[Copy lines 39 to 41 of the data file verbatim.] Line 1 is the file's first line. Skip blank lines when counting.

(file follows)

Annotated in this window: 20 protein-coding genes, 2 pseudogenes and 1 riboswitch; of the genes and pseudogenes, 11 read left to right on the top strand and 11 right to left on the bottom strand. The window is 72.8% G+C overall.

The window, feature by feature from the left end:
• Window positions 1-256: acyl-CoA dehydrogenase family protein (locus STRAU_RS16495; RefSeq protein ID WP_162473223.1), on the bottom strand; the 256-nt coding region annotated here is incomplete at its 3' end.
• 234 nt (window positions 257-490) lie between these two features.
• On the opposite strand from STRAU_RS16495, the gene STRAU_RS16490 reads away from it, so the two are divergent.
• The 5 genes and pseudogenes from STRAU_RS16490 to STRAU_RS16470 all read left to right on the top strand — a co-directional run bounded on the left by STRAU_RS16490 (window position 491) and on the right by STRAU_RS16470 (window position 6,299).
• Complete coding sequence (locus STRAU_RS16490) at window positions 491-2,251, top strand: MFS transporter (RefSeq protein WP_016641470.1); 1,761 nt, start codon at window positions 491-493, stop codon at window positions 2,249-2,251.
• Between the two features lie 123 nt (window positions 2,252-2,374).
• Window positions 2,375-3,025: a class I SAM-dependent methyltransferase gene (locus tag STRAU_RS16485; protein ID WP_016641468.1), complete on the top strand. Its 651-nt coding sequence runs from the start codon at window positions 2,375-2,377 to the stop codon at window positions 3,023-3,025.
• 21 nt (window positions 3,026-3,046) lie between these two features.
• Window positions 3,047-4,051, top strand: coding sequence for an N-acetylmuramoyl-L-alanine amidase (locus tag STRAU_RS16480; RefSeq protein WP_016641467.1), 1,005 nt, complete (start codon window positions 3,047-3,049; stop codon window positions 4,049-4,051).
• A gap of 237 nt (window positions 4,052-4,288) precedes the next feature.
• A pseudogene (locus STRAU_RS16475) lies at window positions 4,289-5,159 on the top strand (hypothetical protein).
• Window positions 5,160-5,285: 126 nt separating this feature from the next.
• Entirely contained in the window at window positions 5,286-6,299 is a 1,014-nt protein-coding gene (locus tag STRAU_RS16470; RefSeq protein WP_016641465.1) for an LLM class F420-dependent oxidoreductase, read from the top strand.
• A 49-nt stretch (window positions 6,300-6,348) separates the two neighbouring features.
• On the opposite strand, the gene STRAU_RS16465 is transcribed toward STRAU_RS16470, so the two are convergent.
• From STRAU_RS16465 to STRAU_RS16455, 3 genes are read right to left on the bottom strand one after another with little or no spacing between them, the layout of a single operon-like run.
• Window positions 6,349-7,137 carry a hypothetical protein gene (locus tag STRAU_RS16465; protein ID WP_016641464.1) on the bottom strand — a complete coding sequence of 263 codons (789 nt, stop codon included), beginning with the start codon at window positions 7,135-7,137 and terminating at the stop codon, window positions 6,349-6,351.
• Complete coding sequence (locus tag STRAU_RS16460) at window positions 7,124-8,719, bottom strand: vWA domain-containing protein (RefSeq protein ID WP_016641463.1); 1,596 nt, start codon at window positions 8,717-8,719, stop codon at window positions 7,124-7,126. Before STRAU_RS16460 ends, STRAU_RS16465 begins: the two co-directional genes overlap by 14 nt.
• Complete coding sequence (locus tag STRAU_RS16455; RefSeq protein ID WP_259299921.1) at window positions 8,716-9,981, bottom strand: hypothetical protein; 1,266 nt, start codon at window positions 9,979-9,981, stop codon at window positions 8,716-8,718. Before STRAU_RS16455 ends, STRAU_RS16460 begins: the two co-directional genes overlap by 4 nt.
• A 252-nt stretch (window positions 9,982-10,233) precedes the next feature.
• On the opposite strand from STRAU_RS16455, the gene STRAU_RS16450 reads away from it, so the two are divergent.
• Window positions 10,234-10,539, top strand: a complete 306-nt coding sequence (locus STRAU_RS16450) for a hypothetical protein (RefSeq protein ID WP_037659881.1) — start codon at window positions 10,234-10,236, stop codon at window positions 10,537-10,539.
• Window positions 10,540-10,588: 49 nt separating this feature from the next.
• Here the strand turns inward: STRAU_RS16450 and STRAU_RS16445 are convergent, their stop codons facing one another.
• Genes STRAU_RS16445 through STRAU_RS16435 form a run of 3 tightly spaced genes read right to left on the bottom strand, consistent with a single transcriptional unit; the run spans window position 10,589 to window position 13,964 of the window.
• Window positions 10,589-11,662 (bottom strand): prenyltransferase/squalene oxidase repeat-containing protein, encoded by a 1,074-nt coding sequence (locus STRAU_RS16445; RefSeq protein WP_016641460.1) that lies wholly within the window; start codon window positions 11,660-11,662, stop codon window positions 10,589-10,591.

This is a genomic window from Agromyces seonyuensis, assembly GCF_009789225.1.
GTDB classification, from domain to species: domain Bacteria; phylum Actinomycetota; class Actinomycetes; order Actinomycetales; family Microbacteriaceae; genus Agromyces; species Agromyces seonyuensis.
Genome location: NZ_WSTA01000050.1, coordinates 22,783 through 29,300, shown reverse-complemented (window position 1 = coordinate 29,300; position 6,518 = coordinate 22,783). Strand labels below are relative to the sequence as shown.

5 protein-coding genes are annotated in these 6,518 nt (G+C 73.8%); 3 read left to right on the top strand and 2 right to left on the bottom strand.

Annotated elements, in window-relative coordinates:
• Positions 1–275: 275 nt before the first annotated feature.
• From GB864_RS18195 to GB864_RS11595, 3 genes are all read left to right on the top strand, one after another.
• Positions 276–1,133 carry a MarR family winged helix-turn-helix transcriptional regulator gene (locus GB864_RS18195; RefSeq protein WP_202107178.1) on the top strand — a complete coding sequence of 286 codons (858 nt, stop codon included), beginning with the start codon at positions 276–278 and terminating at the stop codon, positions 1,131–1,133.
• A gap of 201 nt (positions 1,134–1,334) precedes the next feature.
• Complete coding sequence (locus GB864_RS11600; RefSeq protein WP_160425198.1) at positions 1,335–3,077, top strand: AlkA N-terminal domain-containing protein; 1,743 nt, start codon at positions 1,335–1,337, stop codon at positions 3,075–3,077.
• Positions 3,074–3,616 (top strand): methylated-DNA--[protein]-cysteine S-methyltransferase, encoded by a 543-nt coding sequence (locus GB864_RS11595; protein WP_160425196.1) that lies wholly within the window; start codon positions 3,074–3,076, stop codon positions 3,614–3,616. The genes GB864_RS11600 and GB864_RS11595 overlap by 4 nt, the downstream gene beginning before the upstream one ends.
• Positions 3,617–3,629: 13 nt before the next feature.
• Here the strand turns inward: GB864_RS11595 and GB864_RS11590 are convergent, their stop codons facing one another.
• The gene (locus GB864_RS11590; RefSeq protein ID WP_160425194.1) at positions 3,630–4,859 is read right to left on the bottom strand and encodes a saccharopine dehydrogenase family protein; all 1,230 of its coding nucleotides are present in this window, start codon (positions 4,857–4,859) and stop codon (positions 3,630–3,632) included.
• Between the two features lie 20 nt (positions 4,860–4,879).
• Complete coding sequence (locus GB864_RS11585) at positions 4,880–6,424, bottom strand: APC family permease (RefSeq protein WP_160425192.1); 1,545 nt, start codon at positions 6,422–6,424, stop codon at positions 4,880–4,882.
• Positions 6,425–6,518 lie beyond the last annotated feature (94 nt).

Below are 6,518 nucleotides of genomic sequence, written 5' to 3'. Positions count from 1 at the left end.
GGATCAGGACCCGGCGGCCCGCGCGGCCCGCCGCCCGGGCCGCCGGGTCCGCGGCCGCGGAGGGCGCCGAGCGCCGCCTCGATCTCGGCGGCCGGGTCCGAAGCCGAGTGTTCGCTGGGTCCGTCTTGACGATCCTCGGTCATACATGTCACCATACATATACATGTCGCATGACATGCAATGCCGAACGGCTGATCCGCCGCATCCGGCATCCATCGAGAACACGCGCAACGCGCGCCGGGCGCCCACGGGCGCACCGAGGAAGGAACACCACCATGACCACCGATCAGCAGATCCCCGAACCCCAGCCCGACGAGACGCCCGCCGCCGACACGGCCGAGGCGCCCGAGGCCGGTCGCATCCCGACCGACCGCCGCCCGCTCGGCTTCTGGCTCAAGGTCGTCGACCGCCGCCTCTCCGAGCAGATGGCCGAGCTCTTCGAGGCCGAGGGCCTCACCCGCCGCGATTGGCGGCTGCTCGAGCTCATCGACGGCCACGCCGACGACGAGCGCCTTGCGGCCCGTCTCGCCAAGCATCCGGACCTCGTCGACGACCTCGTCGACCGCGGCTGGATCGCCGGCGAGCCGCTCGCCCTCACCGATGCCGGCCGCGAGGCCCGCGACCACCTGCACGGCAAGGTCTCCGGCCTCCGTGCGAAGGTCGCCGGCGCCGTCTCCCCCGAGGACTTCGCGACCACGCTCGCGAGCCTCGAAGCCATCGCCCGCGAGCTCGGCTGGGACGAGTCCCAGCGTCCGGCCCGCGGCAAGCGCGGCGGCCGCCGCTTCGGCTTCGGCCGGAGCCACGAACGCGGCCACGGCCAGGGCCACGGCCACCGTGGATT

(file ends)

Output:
• Positions 3,074–3,616 (top strand): methylated-DNA--[protein]-cysteine S-methyltransferase, encoded by a 543-nt coding sequence (locus GB864_RS11595; protein WP_160425196.1) that lies wholly within the window; start codon positions 3,074–3,076, stop codon positions 3,614–3,616. The genes GB864_RS11600 and GB864_RS11595 overlap by 4 nt, the downstream gene beginning before the upstream one ends.
• Positions 3,617–3,629: 13 nt before the next feature.
• Here the strand turns inward: GB864_RS11595 and GB864_RS11590 are convergent, their stop codons facing one another.